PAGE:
Community planners and local leaders understand the importance of good messaging. If an idea is communicated with negative connotations for the receiver, then that idea may be doomed to failure. This journal article in The Gerontologist explores the connotations of the phrase “aging in place” to determine its effectiveness for older adults.
Researchers conducted a qualitative research study with 121 older adults between the ages of 56 and 92 in the Glen Innes (GI) and Tokoroa communities in New Zealand. The central question of the study was, “What is the ideal place to grow older?” Discussions then revolved around advantages and disadvantages for aging in place, as well as how much aging in place meant to them. The average age of all participants was 74.
Journal article highlights include:
- The results of the study indicated that older people wanted to have choices about their living arrangements as they age, as well as access to services and amenities.
- Though the term “aging in place” is nearly ubiquitous among planners and policy makers, it was unknown to the participants. However, there were more positive than negative associations with the phrase.
- Aging in place has a broader connotation than simply living in one’s home as he/she ages. Many older residents distinguished between their physical homes and their neighborhoods. In other words, aging in place is also about “aging in a familiar area.” Familiarity becomes important as one grows older.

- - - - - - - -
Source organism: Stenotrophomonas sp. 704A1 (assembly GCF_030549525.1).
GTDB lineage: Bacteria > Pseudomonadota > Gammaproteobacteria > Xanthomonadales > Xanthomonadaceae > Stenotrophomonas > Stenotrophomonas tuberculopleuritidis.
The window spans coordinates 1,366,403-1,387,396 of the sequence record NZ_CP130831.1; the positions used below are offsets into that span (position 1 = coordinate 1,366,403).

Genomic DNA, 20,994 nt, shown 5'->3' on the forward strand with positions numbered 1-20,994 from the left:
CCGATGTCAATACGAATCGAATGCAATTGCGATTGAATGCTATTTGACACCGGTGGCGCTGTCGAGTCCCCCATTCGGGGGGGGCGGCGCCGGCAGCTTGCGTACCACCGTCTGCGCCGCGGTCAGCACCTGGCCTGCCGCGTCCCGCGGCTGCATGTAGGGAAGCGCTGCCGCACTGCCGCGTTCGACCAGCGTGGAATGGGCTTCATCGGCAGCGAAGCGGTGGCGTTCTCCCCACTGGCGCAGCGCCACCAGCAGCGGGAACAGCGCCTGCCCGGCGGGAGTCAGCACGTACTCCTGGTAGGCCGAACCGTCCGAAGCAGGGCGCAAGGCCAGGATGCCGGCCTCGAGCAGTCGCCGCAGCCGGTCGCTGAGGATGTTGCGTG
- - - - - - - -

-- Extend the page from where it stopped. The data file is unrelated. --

- While participants stated that communities or areas are as important as places, they also stated that physical homes bring with them a sense of refuge and security.
- Choice is key. Older adults want to have a sense of independence for as long as possible. For aging in place to be successful, messaging should also convey how aging in place ties to personal identity and choice. As adults grow older they do not want their independence removed from them.
How to Use
Local officials and community planners can use the study to justify the use of the term “aging in place” in branding opportunities. They should also consider the outcomes of the research indicated in this report as it relates to a sense of community, familiarity and choice. Doing so will help create support within the community for future aging in place initiatives and policies.
View full report: The Meaning of “Aging in Place” to Older People – 2011 (PDF – 173 KB)